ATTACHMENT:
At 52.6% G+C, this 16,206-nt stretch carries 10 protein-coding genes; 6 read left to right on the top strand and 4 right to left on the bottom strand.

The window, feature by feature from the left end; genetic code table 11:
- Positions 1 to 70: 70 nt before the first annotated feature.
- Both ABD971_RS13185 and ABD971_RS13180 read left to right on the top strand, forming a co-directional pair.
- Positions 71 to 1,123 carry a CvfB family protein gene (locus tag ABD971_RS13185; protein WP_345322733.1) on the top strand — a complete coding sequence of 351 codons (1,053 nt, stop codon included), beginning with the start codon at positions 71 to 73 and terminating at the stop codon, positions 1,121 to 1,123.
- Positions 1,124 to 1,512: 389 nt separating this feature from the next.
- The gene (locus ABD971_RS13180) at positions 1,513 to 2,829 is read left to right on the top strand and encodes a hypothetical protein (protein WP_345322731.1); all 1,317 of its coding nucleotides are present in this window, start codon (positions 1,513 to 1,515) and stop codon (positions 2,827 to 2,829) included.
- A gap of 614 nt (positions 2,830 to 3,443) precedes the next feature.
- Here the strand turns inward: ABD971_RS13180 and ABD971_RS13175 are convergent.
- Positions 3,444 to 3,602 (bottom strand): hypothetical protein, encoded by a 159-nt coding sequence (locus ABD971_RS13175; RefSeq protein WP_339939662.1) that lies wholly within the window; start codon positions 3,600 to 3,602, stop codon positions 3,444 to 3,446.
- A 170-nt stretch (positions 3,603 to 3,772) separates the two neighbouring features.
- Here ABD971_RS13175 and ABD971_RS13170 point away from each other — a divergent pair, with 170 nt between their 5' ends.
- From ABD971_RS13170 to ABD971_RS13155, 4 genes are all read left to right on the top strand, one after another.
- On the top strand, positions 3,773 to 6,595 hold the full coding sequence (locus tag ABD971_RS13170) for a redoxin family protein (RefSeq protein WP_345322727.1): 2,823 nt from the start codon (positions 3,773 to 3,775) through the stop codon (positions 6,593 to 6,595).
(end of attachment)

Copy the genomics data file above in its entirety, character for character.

At 52.6% G+C, this 16,206-nt stretch carries 10 protein-coding genes; 6 read left to right on the top strand and 4 right to left on the bottom strand.

The window, feature by feature from the left end; genetic code table 11:
- Positions 1 to 70: 70 nt before the first annotated feature.
- Both ABD971_RS13185 and ABD971_RS13180 read left to right on the top strand, forming a co-directional pair.
- Positions 71 to 1,123 carry a CvfB family protein gene (locus tag ABD971_RS13185; protein WP_345322733.1) on the top strand — a complete coding sequence of 351 codons (1,053 nt, stop codon included), beginning with the start codon at positions 71 to 73 and terminating at the stop codon, positions 1,121 to 1,123.
- Positions 1,124 to 1,512: 389 nt separating this feature from the next.
- The gene (locus ABD971_RS13180) at positions 1,513 to 2,829 is read left to right on the top strand and encodes a hypothetical protein (protein WP_345322731.1); all 1,317 of its coding nucleotides are present in this window, start codon (positions 1,513 to 1,515) and stop codon (positions 2,827 to 2,829) included.
- A gap of 614 nt (positions 2,830 to 3,443) precedes the next feature.
- Here the strand turns inward: ABD971_RS13180 and ABD971_RS13175 are convergent.
- Positions 3,444 to 3,602 (bottom strand): hypothetical protein, encoded by a 159-nt coding sequence (locus ABD971_RS13175; RefSeq protein WP_339939662.1) that lies wholly within the window; start codon positions 3,600 to 3,602, stop codon positions 3,444 to 3,446.
- A 170-nt stretch (positions 3,603 to 3,772) separates the two neighbouring features.
- Here ABD971_RS13175 and ABD971_RS13170 point away from each other — a divergent pair, with 170 nt between their 5' ends.
- From ABD971_RS13170 to ABD971_RS13155, 4 genes are all read left to right on the top strand, one after another.
- On the top strand, positions 3,773 to 6,595 hold the full coding sequence (locus tag ABD971_RS13170) for a redoxin family protein (RefSeq protein WP_345322727.1): 2,823 nt from the start codon (positions 3,773 to 3,775) through the stop codon (positions 6,593 to 6,595).